BELL COUNTY—Kentucky State Police and Middlesboro Police are investigating a deadly officer-involved shooting early Saturday morning. According to reports, a suspect was shot by a Middlesboro Police officer in Bell County at about 4:30 a.m. Saturday. The suspect was transported to a local hospital where he later died from his injuries. No other details of the shooting have been made available yet.

LESLIE COUNTY—Investigators with the Kentucky State Police are still looking into the cause of a deadly ATV crash in Cutshin Sunday. Just about 2 p.m., troopers responded to KY-699 in Leslie County. There, they found the operator of the ATV, 51-year-old Sherry Cornett of Yeadiss, crashed into an embankment. According to the report, Cornett crashed into the back of another vehicle and then veered off the road and over an embankment where she died as a result of her injuries.

TENNESSEE—Cancellations of more than a thousand flights nationwide by Southwest Airlines led to confusion at terminals across the county — and stranded passengers in Nashville. More than 20 Southwest flights were affected at Nashville International Airport yesterday. Among those affected was Trevecca Nazarene University’s cross country, team, which had to switch to the train after its return flight home to Nashville from Chicago was cancelled. In a statement, Southwest says they cancelled flights beginning Friday because of weather in Florida and air traffic control issues but not because of staffing shortages.

TENNESSEE—Governor Bill Lee and state education leaders say they plan to review the funding formula for Tennessee’s K-through-12 schools. Lee and State Education Commissioner Penny Schwinn say they’ll be seeking input from school leaders, families and other members of the public into how the system can be improved. They want to put together a proposal for state lawmakers next year. The current funding program — called the Basic Education Program — has been criticized for being outdated and overly complicated since it was adopted almost three decades ago. The state’s largest teachers’ organization — the Tennessee Education Association — says it wants more funding for schools in any new plan.

TENNESSEE—Today, University of Tennessee President Randy Boyd is scheduled to hold a fundraiser for Republican State Senator Mark Pody. Three years ago, Boyd closed a political action committee because he said he wanted to avoid conflicts of interest once he became university president. He has still donated to political candidates during his term. Pody made headlines earlier this year when he agreed to pay for people to travel to Washington to take part in the January sixth demonstrations that turned violent.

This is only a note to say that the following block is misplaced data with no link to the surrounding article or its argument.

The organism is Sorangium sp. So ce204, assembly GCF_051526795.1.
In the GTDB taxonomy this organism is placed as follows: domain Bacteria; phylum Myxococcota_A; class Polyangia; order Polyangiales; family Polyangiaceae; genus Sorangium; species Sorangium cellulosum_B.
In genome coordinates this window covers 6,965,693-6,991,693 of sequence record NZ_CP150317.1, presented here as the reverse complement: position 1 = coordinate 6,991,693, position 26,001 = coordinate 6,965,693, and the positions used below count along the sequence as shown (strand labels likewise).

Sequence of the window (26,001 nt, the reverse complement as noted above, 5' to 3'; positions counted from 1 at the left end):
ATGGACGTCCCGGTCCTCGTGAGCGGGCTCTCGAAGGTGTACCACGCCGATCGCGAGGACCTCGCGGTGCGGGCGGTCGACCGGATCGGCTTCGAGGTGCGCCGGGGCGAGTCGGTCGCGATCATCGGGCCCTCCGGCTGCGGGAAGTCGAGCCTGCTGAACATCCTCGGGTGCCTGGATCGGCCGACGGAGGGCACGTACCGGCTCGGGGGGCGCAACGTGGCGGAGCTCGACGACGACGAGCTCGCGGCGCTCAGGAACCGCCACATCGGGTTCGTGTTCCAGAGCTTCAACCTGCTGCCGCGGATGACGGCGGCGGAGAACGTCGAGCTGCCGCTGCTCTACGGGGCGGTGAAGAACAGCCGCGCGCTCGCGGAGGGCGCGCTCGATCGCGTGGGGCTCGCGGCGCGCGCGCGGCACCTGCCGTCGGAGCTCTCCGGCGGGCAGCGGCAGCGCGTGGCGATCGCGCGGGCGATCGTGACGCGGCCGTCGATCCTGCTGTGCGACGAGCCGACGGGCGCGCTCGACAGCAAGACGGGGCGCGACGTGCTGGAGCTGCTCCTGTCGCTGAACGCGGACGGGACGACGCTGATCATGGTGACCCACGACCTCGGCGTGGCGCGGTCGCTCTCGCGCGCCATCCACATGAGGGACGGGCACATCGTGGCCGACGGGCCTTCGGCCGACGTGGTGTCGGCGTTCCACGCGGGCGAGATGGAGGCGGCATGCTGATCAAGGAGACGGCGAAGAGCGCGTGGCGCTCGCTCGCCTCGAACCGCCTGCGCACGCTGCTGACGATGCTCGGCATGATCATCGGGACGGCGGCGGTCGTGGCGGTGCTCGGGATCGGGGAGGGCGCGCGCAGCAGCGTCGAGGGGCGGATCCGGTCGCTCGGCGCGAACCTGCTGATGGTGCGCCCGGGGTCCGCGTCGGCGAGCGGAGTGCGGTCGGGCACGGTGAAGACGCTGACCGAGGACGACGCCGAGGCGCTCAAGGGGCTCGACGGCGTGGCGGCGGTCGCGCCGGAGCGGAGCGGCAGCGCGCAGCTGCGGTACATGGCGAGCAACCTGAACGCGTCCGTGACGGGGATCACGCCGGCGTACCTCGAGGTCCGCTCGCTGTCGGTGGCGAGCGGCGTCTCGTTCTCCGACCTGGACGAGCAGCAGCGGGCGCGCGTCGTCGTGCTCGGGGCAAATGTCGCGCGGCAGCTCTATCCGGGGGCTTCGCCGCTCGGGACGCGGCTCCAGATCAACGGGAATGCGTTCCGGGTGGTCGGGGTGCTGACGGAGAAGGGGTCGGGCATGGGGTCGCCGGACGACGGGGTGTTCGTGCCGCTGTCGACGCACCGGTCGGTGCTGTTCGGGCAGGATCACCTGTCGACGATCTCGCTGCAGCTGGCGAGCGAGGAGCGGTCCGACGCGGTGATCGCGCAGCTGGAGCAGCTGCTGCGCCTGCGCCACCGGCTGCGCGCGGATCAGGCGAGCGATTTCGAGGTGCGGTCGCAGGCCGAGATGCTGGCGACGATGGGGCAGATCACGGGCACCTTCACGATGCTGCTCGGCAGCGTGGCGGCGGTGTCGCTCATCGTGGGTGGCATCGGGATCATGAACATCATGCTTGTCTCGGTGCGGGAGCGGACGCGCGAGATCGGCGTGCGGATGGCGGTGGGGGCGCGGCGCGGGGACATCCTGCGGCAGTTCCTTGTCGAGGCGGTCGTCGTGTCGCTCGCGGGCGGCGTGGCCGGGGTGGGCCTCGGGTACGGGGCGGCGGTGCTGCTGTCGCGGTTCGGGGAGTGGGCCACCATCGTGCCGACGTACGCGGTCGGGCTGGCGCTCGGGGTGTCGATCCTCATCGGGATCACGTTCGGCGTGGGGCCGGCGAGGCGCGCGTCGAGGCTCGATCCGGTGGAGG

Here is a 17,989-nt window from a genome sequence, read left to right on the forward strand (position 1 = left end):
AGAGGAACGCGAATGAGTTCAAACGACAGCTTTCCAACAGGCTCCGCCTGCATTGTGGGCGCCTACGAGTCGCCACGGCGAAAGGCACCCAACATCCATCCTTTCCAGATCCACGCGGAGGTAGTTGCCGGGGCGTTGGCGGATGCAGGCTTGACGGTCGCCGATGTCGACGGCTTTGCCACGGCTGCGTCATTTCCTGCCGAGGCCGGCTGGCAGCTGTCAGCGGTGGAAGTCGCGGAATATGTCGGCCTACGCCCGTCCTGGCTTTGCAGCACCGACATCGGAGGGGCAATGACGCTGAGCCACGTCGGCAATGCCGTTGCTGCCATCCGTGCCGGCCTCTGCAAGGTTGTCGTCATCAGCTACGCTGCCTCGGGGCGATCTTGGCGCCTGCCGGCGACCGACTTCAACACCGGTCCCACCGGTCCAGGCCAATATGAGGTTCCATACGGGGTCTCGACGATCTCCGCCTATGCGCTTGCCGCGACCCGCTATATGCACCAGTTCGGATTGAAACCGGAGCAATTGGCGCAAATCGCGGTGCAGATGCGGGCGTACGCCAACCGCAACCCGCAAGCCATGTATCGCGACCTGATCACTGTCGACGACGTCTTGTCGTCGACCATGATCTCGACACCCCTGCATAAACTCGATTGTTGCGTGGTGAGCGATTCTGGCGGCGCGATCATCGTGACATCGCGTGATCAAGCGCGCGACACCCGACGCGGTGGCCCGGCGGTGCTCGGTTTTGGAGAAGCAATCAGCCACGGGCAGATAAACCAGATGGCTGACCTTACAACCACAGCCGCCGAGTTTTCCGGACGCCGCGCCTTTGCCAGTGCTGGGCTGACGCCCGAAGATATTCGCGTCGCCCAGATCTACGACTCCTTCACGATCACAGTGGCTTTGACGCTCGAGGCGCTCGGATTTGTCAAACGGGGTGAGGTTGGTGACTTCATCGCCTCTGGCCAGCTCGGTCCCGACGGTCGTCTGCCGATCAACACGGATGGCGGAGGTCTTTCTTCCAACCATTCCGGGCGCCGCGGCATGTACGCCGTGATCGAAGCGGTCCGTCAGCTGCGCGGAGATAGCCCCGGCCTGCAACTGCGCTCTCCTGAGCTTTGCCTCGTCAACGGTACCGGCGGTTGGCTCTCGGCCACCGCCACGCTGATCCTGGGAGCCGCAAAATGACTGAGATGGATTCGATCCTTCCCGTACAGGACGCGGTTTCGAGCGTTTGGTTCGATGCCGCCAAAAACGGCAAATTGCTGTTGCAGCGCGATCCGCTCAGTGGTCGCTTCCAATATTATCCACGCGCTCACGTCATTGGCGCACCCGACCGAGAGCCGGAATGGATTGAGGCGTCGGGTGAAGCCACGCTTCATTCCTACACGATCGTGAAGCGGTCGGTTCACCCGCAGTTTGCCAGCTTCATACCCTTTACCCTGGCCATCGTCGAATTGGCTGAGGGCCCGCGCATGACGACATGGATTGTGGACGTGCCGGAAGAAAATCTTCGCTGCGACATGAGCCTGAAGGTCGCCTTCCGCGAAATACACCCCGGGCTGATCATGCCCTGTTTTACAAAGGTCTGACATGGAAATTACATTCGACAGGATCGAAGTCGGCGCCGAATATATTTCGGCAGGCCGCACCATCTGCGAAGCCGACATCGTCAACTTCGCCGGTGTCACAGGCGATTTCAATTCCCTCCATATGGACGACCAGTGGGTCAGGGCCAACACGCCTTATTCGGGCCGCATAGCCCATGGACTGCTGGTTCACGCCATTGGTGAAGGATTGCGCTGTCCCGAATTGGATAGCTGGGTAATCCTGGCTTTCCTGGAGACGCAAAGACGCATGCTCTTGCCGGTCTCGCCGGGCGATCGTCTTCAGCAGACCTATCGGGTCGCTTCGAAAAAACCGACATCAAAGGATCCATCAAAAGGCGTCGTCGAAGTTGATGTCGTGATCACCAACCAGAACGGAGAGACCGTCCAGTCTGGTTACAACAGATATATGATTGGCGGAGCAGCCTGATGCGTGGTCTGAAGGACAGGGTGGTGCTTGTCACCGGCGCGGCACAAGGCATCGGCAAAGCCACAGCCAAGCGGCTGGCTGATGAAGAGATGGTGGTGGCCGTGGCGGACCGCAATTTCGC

TENNESSEE—A member of the Tennessee National Guard has been charged along with fourteen other men in connection with a sex trafficking operation based in Nashville. Authorities say Chief Master Sergeant William Moore answered an online erotic ad that connected him with an undercover officer who portrayed themselves as a 16-year-old. In a statement, the Tennessee National Guard says Moore has been placed on leave while they support law enforcement in the investigation. The National Guard says proper disciplinary action will be taken once the civil legal process is finished.

TENNESSEE—Tennessee Senator Marsha Blackburn is the latest member of Congress to visit the nation’s southern border and to criticize the White House’s immigration policies. The Republican senator visited McAllen, Texas, Saturday after meeting with the Texas National Guard and the border patrol. Blackburn says a rancher in the area told her they have to spend thousands of dollars to protect their property. In an online post, Blackburn criticized President Biden, saying the drug cartels are taking advantage of weak leadership in Washington.